Though he retired in favor of his son two years later, Tokugawa still oversaw much of the governance of the country until his death in 1616. The seat of power for the Tokugawa Shogunate was Edo -- modern day Tokyo. Tokugawa Ieyasu's successors and their ministers were less inclined to deal with foreign affairs and so they passed a series of edicts which basically closed Japan off from the rest of the world for almost 250 years.

Izumo-no-Okuni - creator of Kabuki dance with one of her players
©2005 D. Weber
Izumo-no-Okuni (1600) was the originator of the art of Kabuki. She was once a maiden in the service of the Izumo Shrine, one of Japan's holiest Shinto shrines, and became famous in Kyoto for her dancing. She created the first Kabuki dance with young women dressed as samurai. The dancing was apparently too distracting for the samurai and other men that the stuffy Tokugawa Shogunate banned women from the stage as of 1629. From then on, all roles, including those of the women, would be played by men.

A colorful wagon pulled by an ox
©2005 D.Weber
The large ornate oxcart represents an official visit paid to the emperor by Toyotomi Hideyoshi in 1590. Toyotomi arose to power from humble beginnings in the war-torn Sengoku (Warring States) Period. After the death of his lord, Oda Nobunaga, Toyotomi continued his Oda's work in uniting Japan under one banner.

Under Toyotomi, the tea ceremony rose in popularity amongst the samurai and later other classes. Though a creative and innovative leader, in his later days he foolishly attempted to invade China through Korea, which bogged both countries down in needless destruction and death.

Oda Nobunaga and his troops entered Kyoto in 1569
©2005 D. Weber
Following Hideyoshi is Oda Nobunaga. His entry into Kyoto in 1569 represented the culmination of many warlords' life dream during the Sengoku Period. To be able to march into Kyoto and proclaim to fight in the emperor's name was the ultimate sign of success. Many warlords had been unable to do so because they were beset on all sides by enemies. Nine years earlier, a powerful warlord tried to march into Kyoto but was killed in a surprise attack by Oda Nobunaga. Oda fought many battles to quell the warlords who would not submit to his power -- he even fought against the militant Buddhist clergy. His bloody career came to an end in 1582 when he was killed by one of his generals in a surprise attack.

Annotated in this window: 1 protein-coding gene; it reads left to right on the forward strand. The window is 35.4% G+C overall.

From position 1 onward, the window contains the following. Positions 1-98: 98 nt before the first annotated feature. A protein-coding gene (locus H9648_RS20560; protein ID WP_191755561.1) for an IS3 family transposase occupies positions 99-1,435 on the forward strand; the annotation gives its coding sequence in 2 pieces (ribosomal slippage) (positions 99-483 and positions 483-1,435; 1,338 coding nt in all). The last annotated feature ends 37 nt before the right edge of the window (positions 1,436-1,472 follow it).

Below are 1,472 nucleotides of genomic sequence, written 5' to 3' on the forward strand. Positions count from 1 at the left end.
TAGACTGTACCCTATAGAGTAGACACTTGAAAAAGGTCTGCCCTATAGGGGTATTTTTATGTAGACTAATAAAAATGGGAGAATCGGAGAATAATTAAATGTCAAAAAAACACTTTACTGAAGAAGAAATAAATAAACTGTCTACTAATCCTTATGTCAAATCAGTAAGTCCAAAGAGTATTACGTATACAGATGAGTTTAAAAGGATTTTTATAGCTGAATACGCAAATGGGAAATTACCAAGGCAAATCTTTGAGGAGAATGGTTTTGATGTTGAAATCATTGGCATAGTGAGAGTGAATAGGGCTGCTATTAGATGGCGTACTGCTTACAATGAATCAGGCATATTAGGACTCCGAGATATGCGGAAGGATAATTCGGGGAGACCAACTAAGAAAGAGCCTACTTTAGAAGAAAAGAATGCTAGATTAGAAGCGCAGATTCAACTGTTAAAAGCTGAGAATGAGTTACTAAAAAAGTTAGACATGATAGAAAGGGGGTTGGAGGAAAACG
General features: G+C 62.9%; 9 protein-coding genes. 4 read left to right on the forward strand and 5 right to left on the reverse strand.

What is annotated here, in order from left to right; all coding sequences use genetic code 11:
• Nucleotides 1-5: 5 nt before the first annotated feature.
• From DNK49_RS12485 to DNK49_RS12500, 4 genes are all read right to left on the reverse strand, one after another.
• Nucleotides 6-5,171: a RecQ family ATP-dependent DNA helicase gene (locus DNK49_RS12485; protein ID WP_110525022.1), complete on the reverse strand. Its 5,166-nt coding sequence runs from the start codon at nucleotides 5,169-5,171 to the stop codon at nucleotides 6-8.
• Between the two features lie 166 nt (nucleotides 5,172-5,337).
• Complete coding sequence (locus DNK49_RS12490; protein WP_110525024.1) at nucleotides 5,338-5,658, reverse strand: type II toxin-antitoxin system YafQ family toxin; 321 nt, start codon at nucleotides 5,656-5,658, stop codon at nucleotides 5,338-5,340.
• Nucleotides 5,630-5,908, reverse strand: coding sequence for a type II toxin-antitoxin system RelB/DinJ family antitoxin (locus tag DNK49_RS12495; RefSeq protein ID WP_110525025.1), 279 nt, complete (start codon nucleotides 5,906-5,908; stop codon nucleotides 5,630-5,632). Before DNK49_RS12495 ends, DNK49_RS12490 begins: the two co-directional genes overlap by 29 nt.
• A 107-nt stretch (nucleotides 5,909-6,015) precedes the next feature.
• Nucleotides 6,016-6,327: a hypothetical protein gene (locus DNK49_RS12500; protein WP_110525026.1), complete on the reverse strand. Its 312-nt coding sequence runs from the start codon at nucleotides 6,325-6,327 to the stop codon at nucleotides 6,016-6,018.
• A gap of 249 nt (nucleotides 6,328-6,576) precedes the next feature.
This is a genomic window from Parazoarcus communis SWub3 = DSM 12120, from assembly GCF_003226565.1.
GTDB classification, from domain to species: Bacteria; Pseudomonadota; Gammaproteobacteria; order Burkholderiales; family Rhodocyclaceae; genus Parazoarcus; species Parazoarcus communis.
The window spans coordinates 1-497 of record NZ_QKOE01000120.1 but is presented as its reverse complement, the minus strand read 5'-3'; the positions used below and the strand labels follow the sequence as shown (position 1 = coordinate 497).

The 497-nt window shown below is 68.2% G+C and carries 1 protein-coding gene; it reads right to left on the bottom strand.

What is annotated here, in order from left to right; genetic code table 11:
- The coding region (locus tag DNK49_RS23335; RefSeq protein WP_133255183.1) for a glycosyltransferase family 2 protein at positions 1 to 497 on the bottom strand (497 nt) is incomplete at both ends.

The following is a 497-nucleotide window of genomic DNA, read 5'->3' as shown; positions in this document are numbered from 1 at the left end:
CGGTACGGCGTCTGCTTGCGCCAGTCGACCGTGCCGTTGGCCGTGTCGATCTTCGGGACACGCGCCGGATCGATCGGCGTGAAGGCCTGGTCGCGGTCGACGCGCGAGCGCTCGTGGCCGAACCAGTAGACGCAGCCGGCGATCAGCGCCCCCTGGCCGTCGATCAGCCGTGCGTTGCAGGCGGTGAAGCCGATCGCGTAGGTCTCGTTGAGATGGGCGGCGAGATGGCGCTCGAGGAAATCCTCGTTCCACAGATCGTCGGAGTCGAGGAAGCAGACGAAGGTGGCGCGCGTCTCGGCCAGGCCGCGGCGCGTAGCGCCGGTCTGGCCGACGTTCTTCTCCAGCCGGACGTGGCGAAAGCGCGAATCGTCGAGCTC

The loyal Kusunoki Masashige and his colorfully-attired troops from the early 14th Century
©2005 D. Weber
The gap of years shows with the arrival of Kusunoki Masashige, which jumps the procession back over 200 years to 1330. Kusunoki was a samurai of the early 14th century and fiercely loyal to the emperor. Japan was ruled at the time by the disintegrating Shogunate government in Kamakura (one hour south of Tokyo). Emperor Go-Daigo plotted to overthrow the Kamakura Shogunate, but was exiled. Kusunoki aided in the emperor's escape and fought against Kamakura forces with skill and ingenuity.

In 1333, the Kamakura Shogunate fell and imperial power was restored, but only temporarily. Many samurai were dissatisfied with their reward for their aid and with the court noble's high-handed attitude. One of the chief leaders at the time, Ashikaga Takauji, sided with the discontented samurai and drove Go-Daigo into exile where he set up a rival imperial court in the south, which lasted several decades. Ashikaga Takauji set up a new Shogunate in the Muromachi district of Kyoto. He and his successors have been left out of the Jidai Matsuri entirely. I realized with this conspicuous absence that this "Festival of Ages" is not so much a celebration of Japanese history, but a celebration of Kyoto's history and its emperor. Those who neglected the emperor have been left out of the procession.